FAREWELL TO ARMS?

Many in coun­try mu­sic stay mum as gun con­trol laws in spot­light

Edmonton Journal - - MOVIES - KRISTIN M. HALL

NASH­VILLE When singer Meghan Lin­sey first started her coun­try duo Steel Mag­no­lia, a part­ner­ship with the Na­tional Ri­fle As­so­ci­a­tion was sug­gested as a way to grow their au­di­ence. The pro­posal, which she re­fused, was a com­mon­place ex­am­ple of how in­ter­twined gun own­er­ship is with coun­try mu­sic.

The mass shoot­ing on the fi­nal day of Route 91 Har­vest Fes­ti­val in Las Ve­gas has em­bold­ened some coun­try mu­si­cians to call for gun con­trol, even as many oth­ers de­clined to weigh in. Plenty of artists avoid the is­sue be­cause there’s a real risk of back­lash as gun lob­by­ists have bol­stered a con­nec­tion be­tween the pa­tri­otic themes found in coun­try mu­sic to gun own­er­ship in re­cent years.

“I just feel like you’re so cen­sored as a coun­try artist,” said Lin­sey, an in­de­pen­dent mu­si­cian who took a knee af­ter singing the an­them at an NFL game.

“I feel like the la­bels like to keep you that way. They don’t want you to speak out. They don’t want you to say things that would up­set coun­try mu­sic lis­ten­ers.”

She added: “Peo­ple worry about be­ing Dixie Chick-ed.”

The Dixie Chicks still loom large as a les­son in coun­try-mu­sic pol­i­tics. The hugely pop­u­lar group was boy­cotted af­ter lead singer Natalie Maines crit­i­cized then-U. S. pres­i­dent Ge­orge W. Bush on the eve of the Iraq War in 2003.

The Na­tional Ri­fle As­so­ci­a­tion has fur­ther strength­ened the re­la­tion­ship be­tween guns and coun­try mu­sic with its life­style and mu­sic brand called NRA Coun­try. NRA Coun­try has sought to tie the mu­sic to gun-linked ac­tiv­i­ties like hunt­ing or out­door sports, but with­out men­tion of po­lit­i­cal is­sues.

Since about 2010, the NRA Coun­try brand has been placed on coun­try mu­sic tours and con­certs, mer­chan­dise, an al­bum called This Is NRA Coun­try, a mu­sic video and more. It fea­tures performers such as Hank Wil­liams Jr. and Trace Ad­kins. It’s un­clear how much the NRA has spent on the brand, and rep­re­sen­ta­tives of the group did not re­spond to re­quests for in­for­ma­tion.

Coun­try duo Big & Rich, who have per­formed at NRA-spon­sored events, were at the fes­ti­val just hours be­fore Stephen Pad­dock be­gan fir­ing from his room at the Man­dalay Bay Ho­tel. They said it wasn’t the weapons that were the prob­lem, but the man us­ing them.

“I think if a man has ill will in his heart, then there’s weapons ev­ery­where,” Big Kenny said.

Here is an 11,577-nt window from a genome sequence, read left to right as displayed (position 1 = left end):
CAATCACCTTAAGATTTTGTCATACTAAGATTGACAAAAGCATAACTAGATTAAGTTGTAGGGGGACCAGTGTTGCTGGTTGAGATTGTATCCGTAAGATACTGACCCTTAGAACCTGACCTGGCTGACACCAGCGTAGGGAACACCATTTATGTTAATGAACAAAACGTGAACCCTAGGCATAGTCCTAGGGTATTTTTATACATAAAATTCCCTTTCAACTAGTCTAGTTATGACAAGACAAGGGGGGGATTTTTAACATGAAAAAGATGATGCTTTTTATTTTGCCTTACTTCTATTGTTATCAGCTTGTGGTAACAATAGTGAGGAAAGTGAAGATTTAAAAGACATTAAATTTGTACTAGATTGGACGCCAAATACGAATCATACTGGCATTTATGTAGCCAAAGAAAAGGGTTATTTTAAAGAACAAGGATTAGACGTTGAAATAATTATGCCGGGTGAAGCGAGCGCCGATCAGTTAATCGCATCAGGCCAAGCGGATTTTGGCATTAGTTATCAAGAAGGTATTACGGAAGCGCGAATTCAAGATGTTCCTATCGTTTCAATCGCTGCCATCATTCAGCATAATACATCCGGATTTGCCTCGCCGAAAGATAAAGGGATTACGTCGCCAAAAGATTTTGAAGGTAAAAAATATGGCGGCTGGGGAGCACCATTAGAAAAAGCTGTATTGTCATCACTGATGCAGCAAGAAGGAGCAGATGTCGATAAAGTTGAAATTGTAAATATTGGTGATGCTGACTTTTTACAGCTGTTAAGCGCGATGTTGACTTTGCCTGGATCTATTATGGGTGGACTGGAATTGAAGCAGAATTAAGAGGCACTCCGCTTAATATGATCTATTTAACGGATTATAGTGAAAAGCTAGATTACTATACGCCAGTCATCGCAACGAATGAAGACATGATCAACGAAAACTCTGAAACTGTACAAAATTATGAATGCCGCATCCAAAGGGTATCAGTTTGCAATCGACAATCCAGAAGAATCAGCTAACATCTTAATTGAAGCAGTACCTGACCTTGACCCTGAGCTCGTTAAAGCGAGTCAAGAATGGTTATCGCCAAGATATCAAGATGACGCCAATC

“I mean he can pick up a — any­thing — make a bomb, put it in his shoe. We have some­body try­ing to blow up stuff on trains con­stantly.”

The shoot­ing changed the mind of Caleb Keeter, a gui­tarist for the Josh Abbott Band, who was among those at the fes­ti­val dur­ing the at­tack.

He wrote in a widely shared tweet that he had been a life­long Sec­ond Amend­ment sup­porter: “I can­not ex­press how wrong I was.”

Keeter said a sin­gle man laid waste to a city be­cause of “ac­cess to an in­sane amount of fire­power.” Pad­dock had 23 guns in his room, some of which had at­tach­ments that al­low a semi-au­to­matic ri­fle to mimic a fully au­to­matic weapon. Oth­ers, in­clud­ing Jen­nifer Net­tles of the band Su­gar­land and Sh­eryl Crow, have joined the call for gun con­trol.

But there are risks.

When coun­try artists have in the past tried to wade into gun pol­i­tics, it can turn into a no-win sit­u­a­tion.

Tim Mc­Graw had to de­fend his par­tic­i­pa­tion in a ben­e­fit con­cert for vic­tims of a mass shoot­ing at the Sandy Hook El­e­men­tary School in Con­necti­cut af­ter crit­i­cism from gun-rights ad­vo­cates. His open­ing act, Billy Cur­ring­ton, pulled out of the per­for­mance over the con­tro­versy.

“As a gun owner, I sup­port gun own­er­ship, I also be­lieve that with gun own­er­ship comes the re­spon­si­bil­ity of ed­u­ca­tion and safety — most cer­tainly when it re­lates to what we value most, our chil­dren,” Mc­Graw said in 2015. “I can’t imag­ine any­one who dis­agrees with that.”

Many artists ex­pressed grief over the Las Ve­gas killings with­out wad­ing into pol­i­tics. Along­side her hus­band Vince Gill, Amy Grant led a prayer at a vigil in Nash­ville a day af­ter the shoot­ing, while Maren Mor­ris re­leased a song called Dear Hate, in which she but de­clares “love con­quers all.”

Ja­son Aldean, who was on stage at the fes­ti­val when the shooter opened fire, said, “This world is be­com­ing the kind of place I am afraid to raise my chil­dren in.” Many oth­ers have do­nated to funds set up to help the vic­tims.

Singer Rosanne Cash, a long­time gun-con­trol ad­vo­cate, called on the coun­try mu­sic com­mu­nity to do more in an op-ed in the New York Times.

“It is no longer enough to sep­a­rate your­self qui­etly,” Cash wrote. “The laws the NRA would pass are a threat to you, your fans, and to the con­certs and fes­ti­vals we en­joy.”

DALE MACMIL­LAN

Coun­try su­per­star Ja­son Aldean was on stage when a gun­man fired into a crowd of con­cert­go­ers in Las Ve­gas on Oct. 1. The shoot­ing left more than 50 peo­ple dead and 500 in­jured.

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